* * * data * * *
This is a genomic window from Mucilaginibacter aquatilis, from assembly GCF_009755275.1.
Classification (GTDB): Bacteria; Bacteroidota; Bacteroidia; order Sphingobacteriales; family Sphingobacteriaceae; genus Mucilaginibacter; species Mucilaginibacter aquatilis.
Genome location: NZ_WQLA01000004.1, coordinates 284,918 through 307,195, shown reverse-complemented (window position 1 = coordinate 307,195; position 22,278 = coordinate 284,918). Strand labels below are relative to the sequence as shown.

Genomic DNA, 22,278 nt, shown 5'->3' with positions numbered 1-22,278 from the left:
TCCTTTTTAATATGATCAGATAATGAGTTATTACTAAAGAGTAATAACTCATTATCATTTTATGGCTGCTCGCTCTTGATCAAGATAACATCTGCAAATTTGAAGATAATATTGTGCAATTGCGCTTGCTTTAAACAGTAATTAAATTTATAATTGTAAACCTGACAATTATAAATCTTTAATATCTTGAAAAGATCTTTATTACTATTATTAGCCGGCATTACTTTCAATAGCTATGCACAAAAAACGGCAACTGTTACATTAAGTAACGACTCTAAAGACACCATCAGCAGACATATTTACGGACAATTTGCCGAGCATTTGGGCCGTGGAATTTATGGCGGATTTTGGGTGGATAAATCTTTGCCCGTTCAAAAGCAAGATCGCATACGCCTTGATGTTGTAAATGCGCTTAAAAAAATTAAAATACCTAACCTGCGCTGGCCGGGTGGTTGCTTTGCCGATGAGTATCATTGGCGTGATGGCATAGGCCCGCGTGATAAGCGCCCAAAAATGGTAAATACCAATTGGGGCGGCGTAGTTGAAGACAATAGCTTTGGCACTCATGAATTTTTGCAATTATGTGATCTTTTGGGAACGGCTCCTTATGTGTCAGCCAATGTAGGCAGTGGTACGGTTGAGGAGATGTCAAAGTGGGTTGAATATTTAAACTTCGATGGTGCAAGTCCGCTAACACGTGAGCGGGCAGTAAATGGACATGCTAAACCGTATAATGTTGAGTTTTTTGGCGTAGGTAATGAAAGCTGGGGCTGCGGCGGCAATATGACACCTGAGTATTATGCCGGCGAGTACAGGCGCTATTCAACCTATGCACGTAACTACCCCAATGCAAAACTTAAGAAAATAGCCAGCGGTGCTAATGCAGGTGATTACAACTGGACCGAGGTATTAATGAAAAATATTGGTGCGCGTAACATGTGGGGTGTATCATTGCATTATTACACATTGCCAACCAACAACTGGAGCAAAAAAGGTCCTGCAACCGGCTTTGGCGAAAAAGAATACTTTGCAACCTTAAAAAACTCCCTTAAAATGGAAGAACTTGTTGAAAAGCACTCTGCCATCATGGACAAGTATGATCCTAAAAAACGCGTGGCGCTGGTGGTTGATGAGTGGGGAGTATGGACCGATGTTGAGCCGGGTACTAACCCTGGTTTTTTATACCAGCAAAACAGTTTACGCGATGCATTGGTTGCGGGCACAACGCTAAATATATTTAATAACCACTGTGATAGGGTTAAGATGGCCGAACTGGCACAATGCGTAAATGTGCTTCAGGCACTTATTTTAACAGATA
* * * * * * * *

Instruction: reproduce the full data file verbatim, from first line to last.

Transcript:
This is a genomic window from Mucilaginibacter aquatilis, from assembly GCF_009755275.1.
Classification (GTDB): Bacteria; Bacteroidota; Bacteroidia; order Sphingobacteriales; family Sphingobacteriaceae; genus Mucilaginibacter; species Mucilaginibacter aquatilis.
Genome location: NZ_WQLA01000004.1, coordinates 284,918 through 307,195, shown reverse-complemented (window position 1 = coordinate 307,195; position 22,278 = coordinate 284,918). Strand labels below are relative to the sequence as shown.

Genomic DNA, 22,278 nt, shown 5'->3' with positions numbered 1-22,278 from the left:
TCCTTTTTAATATGATCAGATAATGAGTTATTACTAAAGAGTAATAACTCATTATCATTTTATGGCTGCTCGCTCTTGATCAAGATAACATCTGCAAATTTGAAGATAATATTGTGCAATTGCGCTTGCTTTAAACAGTAATTAAATTTATAATTGTAAACCTGACAATTATAAATCTTTAATATCTTGAAAAGATCTTTATTACTATTATTAGCCGGCATTACTTTCAATAGCTATGCACAAAAAACGGCAACTGTTACATTAAGTAACGACTCTAAAGACACCATCAGCAGACATATTTACGGACAATTTGCCGAGCATTTGGGCCGTGGAATTTATGGCGGATTTTGGGTGGATAAATCTTTGCCCGTTCAAAAGCAAGATCGCATACGCCTTGATGTTGTAAATGCGCTTAAAAAAATTAAAATACCTAACCTGCGCTGGCCGGGTGGTTGCTTTGCCGATGAGTATCATTGGCGTGATGGCATAGGCCCGCGTGATAAGCGCCCAAAAATGGTAAATACCAATTGGGGCGGCGTAGTTGAAGACAATAGCTTTGGCACTCATGAATTTTTGCAATTATGTGATCTTTTGGGAACGGCTCCTTATGTGTCAGCCAATGTAGGCAGTGGTACGGTTGAGGAGATGTCAAAGTGGGTTGAATATTTAAACTTCGATGGTGCAAGTCCGCTAACACGTGAGCGGGCAGTAAATGGACATGCTAAACCGTATAATGTTGAGTTTTTTGGCGTAGGTAATGAAAGCTGGGGCTGCGGCGGCAATATGACACCTGAGTATTATGCCGGCGAGTACAGGCGCTATTCAACCTATGCACGTAACTACCCCAATGCAAAACTTAAGAAAATAGCCAGCGGTGCTAATGCAGGTGATTACAACTGGACCGAGGTATTAATGAAAAATATTGGTGCGCGTAACATGTGGGGTGTATCATTGCATTATTACACATTGCCAACCAACAACTGGAGCAAAAAAGGTCCTGCAACCGGCTTTGGCGAAAAAGAATACTTTGCAACCTTAAAAAACTCCCTTAAAATGGAAGAACTTGTTGAAAAGCACTCTGCCATCATGGACAAGTATGATCCTAAAAAACGCGTGGCGCTGGTGGTTGATGAGTGGGGAGTATGGACCGATGTTGAGCCGGGTACTAACCCTGGTTTTTTATACCAGCAAAACAGTTTACGCGATGCATTGGTTGCGGGCACAACGCTAAATATATTTAATAACCACTGTGATAGGGTTAAGATGGCCGAACTGGCACAATGCGTAAATGTGCTTCAGGCACTTATTTTAACAGATA